Morphology

The blue lady orchid, at first glance, may not look quite like a “classic” orchid. The sepals and lateral petals are similarly sized, shaped, and colored, and the labellum is only distinguished due to its more elongated, narrower form. The blooms cast an eye-catching, vivid blue hue. The column of this orchid is also blue with a yellow crest.

This plant produces a single 2-6 inch long leaf that emerges from the base of the plant and grows in an arching form. Typically, 2-15 flowers 1-2 inches wide are borne along an upright to arching stem 8-30 inches tall.

Plant Care

Growing¬†Thelymitra crinita¬†can be challenging and isn’t considered beginner friendly. If you’re experienced with growing orchids, especially those native to Australia, you may be in a position to enjoy their stunningly blue blooms. Below, we’ll discuss what is needed to help this terrestrial orchid thrive.

Watering

Interestingly, sun orchids, including the blue lady orchid, are summer dormant species. In their native environments, summers are dry, and winters are rainy, so the plants rest during the summer. As such, you’ll need to provide consistent water during the active growing period of early fall through late spring.

The blue lady orchid is fairly drought-tolerant, so you can allow the growing medium to dry between watering. During summer dormancy, water only sparingly. When late summer arrives, you can begin slowly watering and exposing your plant to cool nights, which will help stimulate growth.

Light

Growing in semi-open scrublands and woodlands, this orchid thrives in bright, indirect to full sun exposure. Remember, this orchid needs ample sunlight to trigger flowering.

Temperature and Humidity

A rather hardy species, this plant is both drought and cold-tolerant, frost hardy down to about 25 degrees Fahrenheit. For reference, in this plant’s native growing region, temperatures typically average between 85-90 degrees Fahrenheit during the day in the summer and between 45-50 degrees Fahrenheit for daytime winter temps. Humidity levels should correspond with hot, dry summers and cool, rainy winters.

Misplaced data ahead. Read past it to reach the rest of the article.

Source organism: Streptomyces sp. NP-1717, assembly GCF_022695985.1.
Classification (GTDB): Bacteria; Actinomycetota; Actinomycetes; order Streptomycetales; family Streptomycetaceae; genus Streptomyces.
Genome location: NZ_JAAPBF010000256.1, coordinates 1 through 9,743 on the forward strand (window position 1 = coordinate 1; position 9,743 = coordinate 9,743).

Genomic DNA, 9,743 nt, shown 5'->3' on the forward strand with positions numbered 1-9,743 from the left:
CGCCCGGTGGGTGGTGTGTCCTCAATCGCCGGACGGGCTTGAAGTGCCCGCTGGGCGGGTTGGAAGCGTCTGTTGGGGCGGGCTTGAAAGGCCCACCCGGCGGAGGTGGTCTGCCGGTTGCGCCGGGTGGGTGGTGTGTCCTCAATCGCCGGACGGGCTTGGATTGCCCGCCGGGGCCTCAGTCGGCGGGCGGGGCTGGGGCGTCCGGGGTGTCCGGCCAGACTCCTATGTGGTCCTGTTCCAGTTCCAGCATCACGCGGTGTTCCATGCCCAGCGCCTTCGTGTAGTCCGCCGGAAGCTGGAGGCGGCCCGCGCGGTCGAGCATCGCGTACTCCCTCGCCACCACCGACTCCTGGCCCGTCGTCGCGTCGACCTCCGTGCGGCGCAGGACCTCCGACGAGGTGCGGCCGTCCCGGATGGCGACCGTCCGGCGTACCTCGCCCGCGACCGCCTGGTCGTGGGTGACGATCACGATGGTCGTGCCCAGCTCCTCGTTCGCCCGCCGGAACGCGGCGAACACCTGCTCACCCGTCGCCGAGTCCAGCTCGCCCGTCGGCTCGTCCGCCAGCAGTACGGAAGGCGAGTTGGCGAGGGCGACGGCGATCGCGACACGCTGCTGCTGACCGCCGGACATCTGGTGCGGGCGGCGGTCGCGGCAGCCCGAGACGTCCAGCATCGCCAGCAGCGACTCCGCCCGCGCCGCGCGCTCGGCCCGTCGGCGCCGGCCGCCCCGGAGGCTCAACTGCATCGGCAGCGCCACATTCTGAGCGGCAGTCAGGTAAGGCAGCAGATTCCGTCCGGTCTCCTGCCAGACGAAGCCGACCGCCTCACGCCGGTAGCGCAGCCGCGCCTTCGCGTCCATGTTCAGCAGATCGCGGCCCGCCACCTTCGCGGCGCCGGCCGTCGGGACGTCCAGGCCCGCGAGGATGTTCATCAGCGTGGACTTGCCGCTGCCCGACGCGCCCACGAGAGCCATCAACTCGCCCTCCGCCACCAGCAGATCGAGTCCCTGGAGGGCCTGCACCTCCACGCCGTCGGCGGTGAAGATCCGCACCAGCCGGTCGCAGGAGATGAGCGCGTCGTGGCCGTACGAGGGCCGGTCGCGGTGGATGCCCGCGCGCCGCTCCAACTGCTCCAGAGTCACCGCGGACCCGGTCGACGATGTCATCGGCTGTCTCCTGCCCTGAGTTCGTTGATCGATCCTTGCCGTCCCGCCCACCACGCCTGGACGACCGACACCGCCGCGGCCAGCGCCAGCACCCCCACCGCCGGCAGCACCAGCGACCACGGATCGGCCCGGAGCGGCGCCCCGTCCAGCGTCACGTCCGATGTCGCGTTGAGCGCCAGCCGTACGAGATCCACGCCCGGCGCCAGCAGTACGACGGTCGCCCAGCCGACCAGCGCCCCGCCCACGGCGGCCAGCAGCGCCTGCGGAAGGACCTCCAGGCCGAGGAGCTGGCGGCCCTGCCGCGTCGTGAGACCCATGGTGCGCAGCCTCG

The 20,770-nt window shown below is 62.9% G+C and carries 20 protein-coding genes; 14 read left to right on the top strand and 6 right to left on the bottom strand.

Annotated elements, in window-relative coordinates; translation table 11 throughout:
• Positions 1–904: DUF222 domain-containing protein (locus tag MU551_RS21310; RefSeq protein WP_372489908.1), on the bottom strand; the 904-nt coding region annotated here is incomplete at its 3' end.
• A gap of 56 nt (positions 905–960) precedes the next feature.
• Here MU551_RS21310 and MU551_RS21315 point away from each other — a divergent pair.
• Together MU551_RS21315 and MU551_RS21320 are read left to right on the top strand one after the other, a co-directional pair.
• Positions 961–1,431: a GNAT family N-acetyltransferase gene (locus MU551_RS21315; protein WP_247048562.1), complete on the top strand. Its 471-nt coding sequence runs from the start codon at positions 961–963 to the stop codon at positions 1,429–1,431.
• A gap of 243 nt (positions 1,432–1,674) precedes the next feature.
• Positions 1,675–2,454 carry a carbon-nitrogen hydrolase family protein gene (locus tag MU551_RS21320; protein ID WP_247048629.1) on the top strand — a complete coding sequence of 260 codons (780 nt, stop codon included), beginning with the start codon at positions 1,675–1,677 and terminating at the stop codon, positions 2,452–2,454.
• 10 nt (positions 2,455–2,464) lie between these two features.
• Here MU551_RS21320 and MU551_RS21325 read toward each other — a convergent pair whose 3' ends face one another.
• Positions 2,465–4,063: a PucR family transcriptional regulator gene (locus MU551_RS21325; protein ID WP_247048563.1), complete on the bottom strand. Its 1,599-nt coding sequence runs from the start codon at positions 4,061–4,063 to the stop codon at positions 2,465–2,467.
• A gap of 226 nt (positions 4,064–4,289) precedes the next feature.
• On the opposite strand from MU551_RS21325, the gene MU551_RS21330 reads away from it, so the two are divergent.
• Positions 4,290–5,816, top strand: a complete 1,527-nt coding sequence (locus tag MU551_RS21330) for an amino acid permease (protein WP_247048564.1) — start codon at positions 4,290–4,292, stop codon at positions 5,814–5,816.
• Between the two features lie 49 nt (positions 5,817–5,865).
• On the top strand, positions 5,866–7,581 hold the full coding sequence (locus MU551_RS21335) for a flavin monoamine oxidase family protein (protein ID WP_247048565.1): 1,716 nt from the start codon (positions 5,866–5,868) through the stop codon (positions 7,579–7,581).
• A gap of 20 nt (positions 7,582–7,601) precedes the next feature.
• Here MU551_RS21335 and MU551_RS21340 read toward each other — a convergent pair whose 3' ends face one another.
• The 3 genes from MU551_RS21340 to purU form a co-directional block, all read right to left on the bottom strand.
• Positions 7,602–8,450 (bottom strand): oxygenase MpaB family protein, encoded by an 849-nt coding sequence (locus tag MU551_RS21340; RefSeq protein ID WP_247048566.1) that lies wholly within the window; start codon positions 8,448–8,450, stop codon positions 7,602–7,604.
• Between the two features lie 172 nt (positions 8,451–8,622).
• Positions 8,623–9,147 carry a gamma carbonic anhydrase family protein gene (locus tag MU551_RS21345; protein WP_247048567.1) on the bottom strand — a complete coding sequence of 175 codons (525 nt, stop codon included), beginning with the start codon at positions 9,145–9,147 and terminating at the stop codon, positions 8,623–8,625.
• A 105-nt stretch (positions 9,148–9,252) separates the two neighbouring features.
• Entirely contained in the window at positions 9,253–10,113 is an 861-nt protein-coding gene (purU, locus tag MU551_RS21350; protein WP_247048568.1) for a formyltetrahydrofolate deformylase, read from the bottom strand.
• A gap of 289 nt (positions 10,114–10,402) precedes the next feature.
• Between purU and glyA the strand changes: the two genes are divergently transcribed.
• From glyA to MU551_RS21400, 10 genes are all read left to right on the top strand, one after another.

Growing Medium and Fertilizer

The blue lady orchid thrives in acidic (5.0-6.0 pH), well-draining, aerated soils. Your best bet is to pot this plant in a mixture of 80% seramis (large-sized clay grains), perlite mixture, and 20% pine bark (adds acidity and structure). Starting in early fall, begin fertilizing once per month with a balanced, water-soluble orchid fertilizer. By winter, fertilize weekly with water. Once the orchid flowers, you can begin to reduce watering and fertilizer application.

One tricky aspect of growing this orchid species is that it relies heavily on its symbiotic plant-fungi relationship. Some growers have found consistent flowering success with this orchid by cultivating its fungal partner.

3. The Blue Vanda Orchid (Vanda coerulea)

Dark blue orchids Vanda coerulea, blue vanda
Vanda coerulea

has stunning blue blooms, featuring an outer whorl of large rounded sepals densely checkered with a blue and white pattern.

©LariBat/Shutterstock.com